Queens councilman blasts open streets plan while urging removal of subway homeless

Courtesy of Ulrich’s office

Keep the streets open to cars, but shut the subways down.

That was the message Councilman Eric Ulrich delivered during a radio appearance Tuesday morning, as he not only doubled down on his support for shutting down the subways during the pandemic but also opposed car-free streets in Manhattan meant to facilitate social distancing.

Ulrich, a Republican representing south Queens, said during the AM 970 appearance that a temporary shutdown of the system would not only give the opportunity of a deep clean but to remove homeless people who he claims have taken over the subways and are allegedly spreading COVID-19 themselves.

“So many MTA workers are dying on the front lines because they’re being exposed to coronavirus, and because of reduced service people are being crammed into the subway cars. They’re spreading coronavirus, it’s not safe,” Ulrich said. “The system was a mess before coronavirus. It was unsanitary and a breeding ground for diseasem and we know that things are not getting any better.”

Ulrich cast doubt on the $300-$500 million effort by the MTA to sanitize rolling stock and stations by pointing to the 7 train and its trajectory through Elmhurst as a major contributor. Elmhurst Hospital has struggled the hardest with the virus out of the many medical centers in the state dealing with a high volume of cases and deaths.

Also on Ulrich’s list of concerns was the 79 MTA employees who have died since the virus began sweeping through New York City.

“The thing that nobody wants to talk about is the fact that the subway has become a haven for the homeless. The homeless have taken over the subway system,” Ulrich said. “We’re not saying shut it down indefinitely or 24/7; we’re saying close it temporarily so it can be cleaned, so we can remove hundreds or probably thousands of homeless people that have taken over the system, that are spreading the diseases; it’s just not safe.”

MTA Chair Pat Foye in an appearance on PIX11 Tuesday night admitted that the MTA is only serving 5 percent of their usual customers but contended that the system was safe due to the 72-hour cycle for disinfecting subway cars and buses, and the twice-daily effort to sanitize all 472 stations twice a day.

“[That] creates an environment where customers and employees can feel safe,” Foye said. “The consequence of shutting the subways down would frankly disrupt the ability of healthcare workers, firefighters, that list that I went through before, including transit workers, to get to and from their jobs, and frankly, would make the consequences of this terrible pandemic even worse.”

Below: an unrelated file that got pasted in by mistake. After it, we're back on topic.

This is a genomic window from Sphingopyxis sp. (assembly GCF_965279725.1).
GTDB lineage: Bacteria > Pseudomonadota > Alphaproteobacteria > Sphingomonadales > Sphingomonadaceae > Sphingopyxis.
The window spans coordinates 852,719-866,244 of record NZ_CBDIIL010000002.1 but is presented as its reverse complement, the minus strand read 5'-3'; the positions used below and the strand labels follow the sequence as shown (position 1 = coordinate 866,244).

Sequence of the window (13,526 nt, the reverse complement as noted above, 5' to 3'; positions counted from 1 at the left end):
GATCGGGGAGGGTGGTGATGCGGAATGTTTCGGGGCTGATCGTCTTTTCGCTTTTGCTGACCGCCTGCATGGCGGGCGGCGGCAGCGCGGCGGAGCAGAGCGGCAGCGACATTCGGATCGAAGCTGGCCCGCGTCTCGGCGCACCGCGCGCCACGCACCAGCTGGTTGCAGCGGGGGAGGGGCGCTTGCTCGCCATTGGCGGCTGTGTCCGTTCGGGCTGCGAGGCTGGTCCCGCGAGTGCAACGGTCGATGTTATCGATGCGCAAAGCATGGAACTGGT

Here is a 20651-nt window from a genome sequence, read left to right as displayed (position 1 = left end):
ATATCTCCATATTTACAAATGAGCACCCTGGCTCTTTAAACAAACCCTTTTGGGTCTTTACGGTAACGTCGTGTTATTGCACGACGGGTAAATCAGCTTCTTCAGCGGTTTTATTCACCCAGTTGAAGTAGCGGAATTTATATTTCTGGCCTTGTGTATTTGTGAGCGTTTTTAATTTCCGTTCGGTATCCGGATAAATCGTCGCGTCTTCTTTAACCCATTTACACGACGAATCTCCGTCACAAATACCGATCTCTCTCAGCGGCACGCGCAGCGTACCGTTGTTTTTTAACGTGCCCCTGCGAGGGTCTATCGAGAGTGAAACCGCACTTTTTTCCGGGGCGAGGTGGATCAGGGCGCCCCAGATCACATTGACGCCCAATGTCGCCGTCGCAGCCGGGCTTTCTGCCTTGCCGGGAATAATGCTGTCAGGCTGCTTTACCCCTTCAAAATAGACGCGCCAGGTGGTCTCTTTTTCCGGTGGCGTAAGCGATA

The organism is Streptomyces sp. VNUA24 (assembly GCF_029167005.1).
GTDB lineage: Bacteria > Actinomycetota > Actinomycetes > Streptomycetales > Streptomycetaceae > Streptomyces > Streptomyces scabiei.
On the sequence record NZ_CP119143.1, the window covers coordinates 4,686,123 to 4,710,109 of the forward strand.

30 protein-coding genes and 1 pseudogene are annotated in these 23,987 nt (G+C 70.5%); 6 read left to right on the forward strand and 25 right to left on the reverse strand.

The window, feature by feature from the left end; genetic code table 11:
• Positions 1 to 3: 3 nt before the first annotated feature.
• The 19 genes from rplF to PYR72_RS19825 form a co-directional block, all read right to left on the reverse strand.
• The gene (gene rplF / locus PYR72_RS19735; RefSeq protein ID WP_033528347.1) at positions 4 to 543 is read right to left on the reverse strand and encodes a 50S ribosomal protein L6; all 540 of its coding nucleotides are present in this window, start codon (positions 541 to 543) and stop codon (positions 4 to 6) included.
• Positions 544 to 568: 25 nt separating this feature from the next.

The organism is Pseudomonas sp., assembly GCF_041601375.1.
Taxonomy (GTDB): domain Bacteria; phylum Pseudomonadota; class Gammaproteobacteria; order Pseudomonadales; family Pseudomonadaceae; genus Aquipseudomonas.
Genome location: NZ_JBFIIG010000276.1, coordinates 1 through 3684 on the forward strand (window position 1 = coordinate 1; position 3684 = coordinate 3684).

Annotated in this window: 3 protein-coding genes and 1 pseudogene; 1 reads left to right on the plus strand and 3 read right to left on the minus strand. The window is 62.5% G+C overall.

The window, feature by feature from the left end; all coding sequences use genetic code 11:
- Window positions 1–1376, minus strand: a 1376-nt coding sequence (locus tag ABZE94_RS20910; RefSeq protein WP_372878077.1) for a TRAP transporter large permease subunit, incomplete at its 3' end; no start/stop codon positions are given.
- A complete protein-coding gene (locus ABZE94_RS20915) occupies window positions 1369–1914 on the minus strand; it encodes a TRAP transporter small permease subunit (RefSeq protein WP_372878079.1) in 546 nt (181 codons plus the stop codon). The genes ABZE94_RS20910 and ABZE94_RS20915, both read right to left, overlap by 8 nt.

Instead of the subway, Ulrich as well as Councilman Robert Holden, advocated for the city and state to pay for essential workers to take for-hire vehicles to and from work.

Also in Ulrich’s crosshairs was Council Speaker Corey Johnson’s proposal to create 75 miles of car-free streets in Manhattan which he deemed an “asinine” idea meant to project Johnson in the upcoming mayoral election.

Johnson and Councilwoman Carlina Rivera, both representing parts of Manhattan, introduced legislation on April 17 to open up streets across the five boroughs to pedestrians and cyclists, but Mayor Bill de Blasio was uncertain. Rivera said in a statement Tuesday that the proposal would offer New Yorkers more mobility options in the crisis, providing economic relief.

But the proposal is not without grassroots support.

Danny Harris, executive director of Transportation Alternatives said Tuesday the open space in many neighborhoods is critical and needed.

“As New York fights and emerges from this crisis, we need to ensure that New Yorkers who must be out have the safe space they require for physical distancing,” Harris said.

Earlier in the pandemic, Governor Andrew Cuomo had forced the mayor’s hand in opening streets as a release valve for crowded parks and in consideration of an over 90 percent decrease in vehicle miles driven in the city. De Blasio opened only four streets, criticized by safe streets advocates, and shut the program down after less than two weeks stating that their police resources were being stretched too thin to continue with the closures.

This story first appeared on amny.com.

More from Around New York